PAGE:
Exploring the relatively recent controversy dealing with accounting for stock options, which involved, essentially, debate over whether stock option compensation should be recognized as an expense, this paper examines what many accountants refer to as “the great debate,” attempting to show that the stock option controversy taking place around the turn of the 21st century is significant because it strengthened the accounting profession’s commitment to its conceptual framework. Beginning with an overview of this theoretical structure, this paper emphasizes the accounting profession’s overarching objective before introducing stock options and the intention behind their use as a form of executive compensation. It then describes why the use of option compensation exploded in the 1990s, providing context for its discussion of the controversy. After delving into the arguments and counterarguments characterizing the debate, it traces the controversy’s development, noting a temporary compromise with an accounting standard recommending, but not requiring, the expensing of option compensation and relating the events that led to the controversy’s ultimate resolution with the revision of that standard to mandate expensing. Finally, it addresses the effects of and responses to this revised standard, concluding with a peek into the future as it considers the outlook for option compensation and the important precedent the great debate set for the accounting profession.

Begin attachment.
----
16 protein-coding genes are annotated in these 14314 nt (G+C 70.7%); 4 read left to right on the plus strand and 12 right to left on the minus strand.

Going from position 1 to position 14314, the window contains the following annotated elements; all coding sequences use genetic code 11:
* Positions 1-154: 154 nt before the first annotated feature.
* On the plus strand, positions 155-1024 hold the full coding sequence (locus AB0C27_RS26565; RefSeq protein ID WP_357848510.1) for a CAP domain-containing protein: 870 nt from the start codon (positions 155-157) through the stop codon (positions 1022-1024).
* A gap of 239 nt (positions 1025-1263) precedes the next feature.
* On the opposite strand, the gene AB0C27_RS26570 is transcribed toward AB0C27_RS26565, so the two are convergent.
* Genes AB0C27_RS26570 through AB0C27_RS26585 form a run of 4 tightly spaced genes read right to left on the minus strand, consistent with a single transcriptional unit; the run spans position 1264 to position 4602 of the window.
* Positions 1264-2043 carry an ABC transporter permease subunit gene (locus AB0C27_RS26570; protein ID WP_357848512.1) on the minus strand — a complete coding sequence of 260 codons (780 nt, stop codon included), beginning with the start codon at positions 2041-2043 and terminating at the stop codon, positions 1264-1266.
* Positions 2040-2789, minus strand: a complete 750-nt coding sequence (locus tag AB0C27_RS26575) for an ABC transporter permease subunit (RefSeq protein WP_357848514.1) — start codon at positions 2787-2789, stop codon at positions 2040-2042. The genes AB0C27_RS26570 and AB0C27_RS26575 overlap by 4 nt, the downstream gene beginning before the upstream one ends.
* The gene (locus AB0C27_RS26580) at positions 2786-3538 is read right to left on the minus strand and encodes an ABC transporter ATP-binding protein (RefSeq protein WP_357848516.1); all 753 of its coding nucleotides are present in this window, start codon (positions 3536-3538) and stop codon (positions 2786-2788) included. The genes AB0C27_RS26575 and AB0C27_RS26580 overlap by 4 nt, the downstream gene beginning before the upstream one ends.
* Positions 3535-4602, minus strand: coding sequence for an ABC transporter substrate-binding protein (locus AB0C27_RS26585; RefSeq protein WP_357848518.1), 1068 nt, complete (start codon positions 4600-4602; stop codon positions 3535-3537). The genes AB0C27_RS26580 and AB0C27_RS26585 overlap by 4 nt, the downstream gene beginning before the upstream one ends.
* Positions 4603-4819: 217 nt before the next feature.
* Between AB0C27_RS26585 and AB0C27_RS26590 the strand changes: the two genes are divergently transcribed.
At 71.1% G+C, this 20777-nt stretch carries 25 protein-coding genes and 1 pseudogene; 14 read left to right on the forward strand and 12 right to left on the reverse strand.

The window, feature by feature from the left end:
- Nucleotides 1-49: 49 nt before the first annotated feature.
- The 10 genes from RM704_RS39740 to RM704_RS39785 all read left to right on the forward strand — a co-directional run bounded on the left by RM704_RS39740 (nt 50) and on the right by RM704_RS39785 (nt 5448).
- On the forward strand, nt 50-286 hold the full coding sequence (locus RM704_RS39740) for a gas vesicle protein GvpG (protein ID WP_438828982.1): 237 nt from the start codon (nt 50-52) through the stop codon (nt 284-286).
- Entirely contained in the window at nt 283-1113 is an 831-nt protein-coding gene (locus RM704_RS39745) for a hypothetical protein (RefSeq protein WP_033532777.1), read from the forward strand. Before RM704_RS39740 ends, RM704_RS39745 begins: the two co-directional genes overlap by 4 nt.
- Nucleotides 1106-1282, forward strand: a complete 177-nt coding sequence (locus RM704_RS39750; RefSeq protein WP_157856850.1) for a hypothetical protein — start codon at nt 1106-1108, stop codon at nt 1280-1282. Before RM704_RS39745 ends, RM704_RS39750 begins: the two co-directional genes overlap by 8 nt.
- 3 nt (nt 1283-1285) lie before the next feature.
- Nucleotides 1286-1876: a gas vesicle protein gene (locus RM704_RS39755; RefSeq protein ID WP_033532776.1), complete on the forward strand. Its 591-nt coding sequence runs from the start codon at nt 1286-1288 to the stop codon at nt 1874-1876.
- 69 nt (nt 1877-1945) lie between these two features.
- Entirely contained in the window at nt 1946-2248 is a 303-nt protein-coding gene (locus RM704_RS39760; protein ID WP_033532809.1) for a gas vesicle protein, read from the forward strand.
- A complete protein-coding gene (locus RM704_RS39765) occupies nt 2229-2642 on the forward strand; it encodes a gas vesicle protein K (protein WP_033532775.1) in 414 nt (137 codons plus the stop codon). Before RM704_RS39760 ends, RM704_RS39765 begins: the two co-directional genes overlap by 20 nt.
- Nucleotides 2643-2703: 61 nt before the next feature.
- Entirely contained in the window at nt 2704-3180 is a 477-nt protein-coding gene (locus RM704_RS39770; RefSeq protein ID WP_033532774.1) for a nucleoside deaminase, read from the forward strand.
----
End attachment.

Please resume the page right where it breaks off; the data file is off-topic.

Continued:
Semester/Year of Award
Mentor Professional Affiliation
Grant Thornton LLP
Restricted Access Thesis
Accounting, Finance, and Information Systems
Short, Mary R., ""The Great Debate:" Accounting for Stock Options" (2016). Honors Theses. 343.